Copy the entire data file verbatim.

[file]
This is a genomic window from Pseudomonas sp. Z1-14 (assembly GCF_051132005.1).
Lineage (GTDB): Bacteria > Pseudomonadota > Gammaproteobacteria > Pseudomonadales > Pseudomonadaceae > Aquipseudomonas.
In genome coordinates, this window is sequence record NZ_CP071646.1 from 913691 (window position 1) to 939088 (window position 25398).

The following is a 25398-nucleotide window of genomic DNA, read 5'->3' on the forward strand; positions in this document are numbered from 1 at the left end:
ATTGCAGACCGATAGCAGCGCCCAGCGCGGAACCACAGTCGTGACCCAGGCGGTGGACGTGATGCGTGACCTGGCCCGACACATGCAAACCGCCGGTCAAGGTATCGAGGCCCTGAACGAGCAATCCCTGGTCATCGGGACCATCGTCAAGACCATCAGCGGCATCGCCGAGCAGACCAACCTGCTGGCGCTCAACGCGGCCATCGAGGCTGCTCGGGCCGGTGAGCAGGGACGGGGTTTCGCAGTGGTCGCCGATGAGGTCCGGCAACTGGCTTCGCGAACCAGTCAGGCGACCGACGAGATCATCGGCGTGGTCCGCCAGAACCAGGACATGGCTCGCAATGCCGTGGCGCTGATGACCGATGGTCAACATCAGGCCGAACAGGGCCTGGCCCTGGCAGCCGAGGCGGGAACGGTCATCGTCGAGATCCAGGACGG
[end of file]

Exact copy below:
This is a genomic window from Pseudomonas sp. Z1-14 (assembly GCF_051132005.1).
Lineage (GTDB): Bacteria > Pseudomonadota > Gammaproteobacteria > Pseudomonadales > Pseudomonadaceae > Aquipseudomonas.
In genome coordinates, this window is sequence record NZ_CP071646.1 from 913691 (window position 1) to 939088 (window position 25398).

The following is a 25398-nucleotide window of genomic DNA, read 5'->3' on the forward strand; positions in this document are numbered from 1 at the left end:
ATTGCAGACCGATAGCAGCGCCCAGCGCGGAACCACAGTCGTGACCCAGGCGGTGGACGTGATGCGTGACCTGGCCCGACACATGCAAACCGCCGGTCAAGGTATCGAGGCCCTGAACGAGCAATCCCTGGTCATCGGGACCATCGTCAAGACCATCAGCGGCATCGCCGAGCAGACCAACCTGCTGGCGCTCAACGCGGCCATCGAGGCTGCTCGGGCCGGTGAGCAGGGACGGGGTTTCGCAGTGGTCGCCGATGAGGTCCGGCAACTGGCTTCGCGAACCAGTCAGGCGACCGACGAGATCATCGGCGTGGTCCGCCAGAACCAGGACATGGCTCGCAATGCCGTGGCGCTGATGACCGATGGTCAACATCAGGCCGAACAGGGCCTGGCCCTGGCAGCCGAGGCGGGAACGGTCATCGTCGAGATCCAGGACGG